‘Who was the first superhero?’ It isn’t a question with a definitive answer. The late comics historian Don Markstein once proposed Mandrake The Magician as a contender. Mandrake debuted on June 11, 1934, four-years before Superman and with abilities including invisibility, teleportation, levitation and the ability to make his enemies see illusions, the top-hatted magic man’s skillset certainly fits the bill. And yet, don’t The Scarlet Pimpernel (1904), Zorro (1919), Popeye (1929) and even Robin Hood (1370, there-or-thereabouts) also deserve consideration? And really, what’s Jesus if he wasn’t a superhero? What were Greek gods like Zeus and Athena?
It’s no coincidence that the superhero who came to define the genre as we know it was created during America’s Great Depression, on the eve of a war against fascism. Created by writer Jerry Siegel and artist Joe Shuster, two sons of Jewish immigrants who’d meet at school in Ohio, Superman was the hero America needed in these dark times. The importance of Jewish creators seeking refuge from a Europe engulfed by hatred for their kind can’t be underestimated. The creators of Batman, Spider-Man and Captain America – who debuted in 1941 with an image of him punching a Nazi in the face – were all Jewish. Maybe these were heroes their creators needed.
But what about now? What kinds of heroes do we need? Perhaps more importantly, what kind of heroes do we deserve? The answer might lie in new Amazon Prime exclusive The Boys, an adaptation of writer Garth Ennis (Preacher) and artist Darick Robertson’s (Transmetropolitan) 2006 series, in which the superheroes that society reveres are in fact the enemy of all that’s good and true in the world, where actual heroism is earned by the mortals who strive to expose the corruption of those who are supposed to protect us. Both the comic, and the subsequent TV series, are so critical of superheroes in fact, that publisher Wildstorm cancelled the comic after just six issues, forcing Ennis and Robertson to find a new publisher (Dynamite Entertainment). Wildstorm was a DC Comics imprint; they considered The Boys to be too critical of the superhero genre.
Much like Gerard Way and Gabriel Bá’s The Umbrella Academy (another askew take on the superhero genre, which was also converted into a TV property earlier this year), the world in which The Boys inhabits could only exist post-Watchmen, the pioneering 1986 maxiseries by the British unit of writer Alan Moore, artist Dave Gibbons and colourist John Higgins, which not only played with the Cold War paranoia of the 1980’s but asked the question, ‘Who watches the Watchmen?’ The idea that series proposed was that with great power comes the potential for great irresponsibility. How does society regulate individuals with powers so much greater than their own? It’s a theme that runs through much of today’s superhero landscape, from Batman v Superman to Captain America: Civil War.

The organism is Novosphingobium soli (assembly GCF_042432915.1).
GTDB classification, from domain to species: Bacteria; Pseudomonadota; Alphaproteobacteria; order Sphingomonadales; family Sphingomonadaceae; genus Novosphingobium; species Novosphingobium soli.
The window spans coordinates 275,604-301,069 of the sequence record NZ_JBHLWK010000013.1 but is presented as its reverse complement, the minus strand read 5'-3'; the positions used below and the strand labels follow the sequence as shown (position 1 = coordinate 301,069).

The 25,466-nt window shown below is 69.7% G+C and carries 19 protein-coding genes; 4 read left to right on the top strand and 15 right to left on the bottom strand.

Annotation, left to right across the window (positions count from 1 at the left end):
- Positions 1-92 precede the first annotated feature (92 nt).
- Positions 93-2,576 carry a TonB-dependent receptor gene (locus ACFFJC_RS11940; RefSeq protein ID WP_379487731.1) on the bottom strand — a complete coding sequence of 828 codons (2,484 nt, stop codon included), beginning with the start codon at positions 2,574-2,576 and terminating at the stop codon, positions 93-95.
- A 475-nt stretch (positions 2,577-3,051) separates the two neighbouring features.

The Boys walks a similar path. The big bad is a superhero called Homelander; imagine Donald Trump redesigning Superman. Homelander leads The Seven, a unit of superheroes assembled by the conglomerate Vought International. Homelander and the rest of The Seven are employed by Vought. They hold Voice-style auditions for new members. It’s hard not to see them as a comment on the corporate structures that tell us we should aspire to be more like Cristiano Ronaldo or Kylie Jenner. Vought care more about public approval ratings and keeping the sins The Seven commit while wired on drugs hush hush than they do actually saving people. The real heroes are The Boys; mere mortals on a mission to expose the corruption.
Much like Amazon’s last Ennis adaptation – the underrated but meandering Preacher – the TV show goes in directions the comic does not. There are highlights of the comic you won’t see in this eight episode run, that are presumably being saved for series two. It also takes at least three episodes for New Zealand born Karl Urban – who plays The Boys leader, Billy Butcher – to work out what the fuck he’s doing with his British accent. But these are mere quibbles; this is brilliant TV. Supernatural creator Eric Kripke’s script sizzles. The cast – Jack Quaid as Hughie Campbell, a broken young man with a personal vendetta against The Seven, Erin Moriarty as Starlight, an idealistic new recruit to The Seven that Hughie falls for, especially so – perform at the top of their game. There’s even a cool, knowing cameo by Simon Pegg as Hughies father. In The Boys comic, Robertson chose to model Hughie on the Spaced actor, which makes for pretty surreal reading.
The Boys was written in brighter times. There was even a film optioned, then cancelled, by Columbia in 2008. And yet it arrives on our televisions at the perfect time. These superheroes – these utter fucking bastards – are the heroes this era deserves. The Boys is a damming indictment on how power corrupts; on the alleged crimes of Harvey Weinstein, on billionaire prophets like Richard Branson who smile to the camera and then sue the NHS in private, on people of mere flesh and blood like Michael Jackson who reposition themselves as deities to disguise their wrongdoing. This is a world in which trust is largely spent. Who are our heroes? The politicians? Too many racists, too many opportunists. The church? Too many abuse claims waiting to come to trial. The military? Too much bloodshed, too many wars we no longer believe in.
Like Mandrake and Superman in the uncertain 1930’s, the superheroes we create are the heroes we need at any particular time. In an era when there are seemingly no heroes left, we get The Boys.